John Glebocki with his daughters. The black dirt soil at J. Glebocki Farms is rich in nutrients.
Photos courtesy of J. Glebocki Farms.
J.Glebocki Farms in Goshen, N.Y., has a long history of farming the region’s famous muck soils. John Glebocki, a fifth-generation farmer, has been operating J. Glebocki Farms since he was a teenager. Now in his 30s with a young family of his own, Glebocki has focused on diversifying the farm, with more crops in production and more profitable market outlets.
This “black dirt” region of the state is famous for its onion production. Once planted entirely to onions, which were exclusively sold wholesale, J. Glebocki Farms (http://glebockifarms.com) now grows and sells a diverse array of vegetable and herb crops. These fertile soils – the result of draining swampland a century ago – are rich in nutrients and well-suited to vegetable production. Wholesale is now a minor marketing outlet at the farm, where 95 percent of the harvest is sold by direct retail sale or “final end” wholesale via multiple marketing strategies.
Monocropping onions became expensive, Glebocki said. The onion varieties grown in the northeastern states are not always the best in quality, and the risk of exclusively growing onions was too high. He began experimenting with more diversity and with retail sales. After some trial and error, Glebocki found that he enjoyed direct farm marketing and was good at handling the logistics involved in running a diverse, retail-based vegetable farm.
The black dirt soil on which Glebocki farms is close to New York City. He believes that the productivity of the soil, and its proximity to the city, can make buying local a reality for all urban residents.
Glebocki is a conventional grower, using chemical crop protectants as well as crop rotation and other strategies to promote soil and plant health. Rotations include a rest period where the ground is removed from production to rebuild its healthy soil base. About 15 acres each year are not cultivated, Glebocki said, while the remaining 100 acres are kept in production at any given time. Field crops of soy and corn are also a part of the rotation strategy.
The farm has USDA GAP food safety certification and takes food safety seriously, Glebocki said. The farm focuses on “making sure that product is safe.” Purchasing food directly from the farmer should give the customer confidence that safe growing and harvesting practices are used, and Glebocki emphasized this as one of his farm’s marketing strategies. “Food safety is number one,” he added.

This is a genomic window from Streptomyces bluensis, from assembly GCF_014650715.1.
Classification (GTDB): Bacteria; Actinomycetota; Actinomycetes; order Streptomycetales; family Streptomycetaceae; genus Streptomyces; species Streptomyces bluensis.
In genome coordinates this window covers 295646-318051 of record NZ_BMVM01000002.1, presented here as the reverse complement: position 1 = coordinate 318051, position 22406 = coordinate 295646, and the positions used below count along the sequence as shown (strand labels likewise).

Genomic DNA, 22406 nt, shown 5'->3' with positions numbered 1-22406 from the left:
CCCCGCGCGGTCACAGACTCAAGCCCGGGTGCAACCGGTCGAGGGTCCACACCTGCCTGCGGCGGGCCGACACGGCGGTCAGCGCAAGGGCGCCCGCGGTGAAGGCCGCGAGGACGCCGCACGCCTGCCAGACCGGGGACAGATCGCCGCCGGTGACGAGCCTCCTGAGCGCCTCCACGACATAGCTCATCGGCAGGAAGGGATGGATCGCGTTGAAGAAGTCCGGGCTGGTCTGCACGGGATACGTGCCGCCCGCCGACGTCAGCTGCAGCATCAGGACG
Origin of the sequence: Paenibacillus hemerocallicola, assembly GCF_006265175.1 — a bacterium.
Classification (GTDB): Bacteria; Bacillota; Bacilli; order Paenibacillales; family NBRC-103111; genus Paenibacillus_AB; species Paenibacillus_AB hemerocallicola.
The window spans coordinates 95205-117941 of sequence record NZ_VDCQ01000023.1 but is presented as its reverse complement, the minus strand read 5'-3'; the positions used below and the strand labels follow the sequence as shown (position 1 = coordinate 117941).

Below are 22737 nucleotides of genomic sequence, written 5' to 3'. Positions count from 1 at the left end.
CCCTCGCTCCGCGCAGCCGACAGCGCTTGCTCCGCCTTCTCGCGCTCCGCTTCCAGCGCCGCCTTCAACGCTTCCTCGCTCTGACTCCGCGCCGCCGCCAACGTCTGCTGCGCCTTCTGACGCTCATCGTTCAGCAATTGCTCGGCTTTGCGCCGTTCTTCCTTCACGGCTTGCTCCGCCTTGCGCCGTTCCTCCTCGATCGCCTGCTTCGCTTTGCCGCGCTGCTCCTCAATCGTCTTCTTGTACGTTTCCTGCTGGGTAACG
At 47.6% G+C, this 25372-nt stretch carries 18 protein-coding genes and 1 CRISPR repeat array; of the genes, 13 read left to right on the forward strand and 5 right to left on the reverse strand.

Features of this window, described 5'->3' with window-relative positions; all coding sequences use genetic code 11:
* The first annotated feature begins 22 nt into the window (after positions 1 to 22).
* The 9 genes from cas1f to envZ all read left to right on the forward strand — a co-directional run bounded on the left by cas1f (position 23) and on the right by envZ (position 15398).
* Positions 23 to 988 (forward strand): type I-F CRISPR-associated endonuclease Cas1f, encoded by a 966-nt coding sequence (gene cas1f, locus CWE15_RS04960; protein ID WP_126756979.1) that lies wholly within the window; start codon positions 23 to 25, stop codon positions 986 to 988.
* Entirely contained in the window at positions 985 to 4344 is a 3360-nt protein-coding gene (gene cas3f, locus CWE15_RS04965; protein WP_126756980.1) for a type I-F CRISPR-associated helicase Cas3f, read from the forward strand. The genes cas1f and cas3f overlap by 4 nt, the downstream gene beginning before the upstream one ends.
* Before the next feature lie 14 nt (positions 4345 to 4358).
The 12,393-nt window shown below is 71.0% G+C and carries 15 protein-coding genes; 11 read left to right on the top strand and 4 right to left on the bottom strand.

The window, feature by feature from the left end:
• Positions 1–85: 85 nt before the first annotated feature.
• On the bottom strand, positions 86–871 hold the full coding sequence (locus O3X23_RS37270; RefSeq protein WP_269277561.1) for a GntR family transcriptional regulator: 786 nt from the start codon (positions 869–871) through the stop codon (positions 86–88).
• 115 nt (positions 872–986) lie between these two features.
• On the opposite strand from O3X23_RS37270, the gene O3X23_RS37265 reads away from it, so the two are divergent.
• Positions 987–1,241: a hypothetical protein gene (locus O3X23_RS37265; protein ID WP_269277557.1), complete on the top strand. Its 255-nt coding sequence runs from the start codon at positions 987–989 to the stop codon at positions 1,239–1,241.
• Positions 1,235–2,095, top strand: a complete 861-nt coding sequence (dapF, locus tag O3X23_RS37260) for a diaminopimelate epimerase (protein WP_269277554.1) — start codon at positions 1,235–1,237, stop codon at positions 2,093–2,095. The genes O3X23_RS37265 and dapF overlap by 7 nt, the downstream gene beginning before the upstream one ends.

The farm requires 10 to 20 employees, depending on the season. With at least eight dozen vegetable and herb varieties grown during the season, which lasts from May through October, the farm is well-known for its product diversity.
John Glebocki and his daughters-the sixth generation of Glebocki farmers.
“Variety has made us definitely stand out as producers,” Glebocki said. “It’s given us a little bit of leverage over the next guy.”
However, product diversity combined with the diversity of marketing venues makes for a hectic schedule and requires a lot of planning. Growing everything from asparagus to zucchini, plus growing specific items as needed for some of the direct wholesale accounts, can be complicated.
“It’s made our life difficult,” Glebocki admitted. It’s also generated customer interest, as the farm regularly offers not only a wide variety of produce, but also a selection that includes uncommon varieties. Some of the oddities, such as purple carrots or artichokes, are “probably not large moneymakers,” but they generate interest and help to educate customers about the availability and use of different vegetables. The farm also grows a variety of ethnic and heirloom vegetables that are not widely cultivated commercially.
Direct farm marketing
With a “keep the trucks full” mentality, Glebocki plans his crops carefully, so a good selection is routinely available throughout the growing season. The farm has a presence at 22 farmers’ markets throughout New York City and Rockland County, hosts an on-farm community supported agriculture program (CSA), delivers to off-farm workplace CSAs, and fills orders for its innovative restaurant CSA.
Glebocki is hands-on in the planting, harvesting, packing and marketing, as well as handling the logistics of getting everything from the farm to the markets without losing freshness or quality.
“We’re not really about storing,” he said. The crops have to be picked when they’re ready, so some storing is inevitable, but for the most part, J. Glebocki Farms picks to order.
The farm has an 8,000-square-foot warehouse with two 20-by-20-foot coolers that are kept at different temperatures to best serve the needs of the crops. In the winter, root crops are stored in the warehouse, where proper ventilation and temperature keep these products viable until February.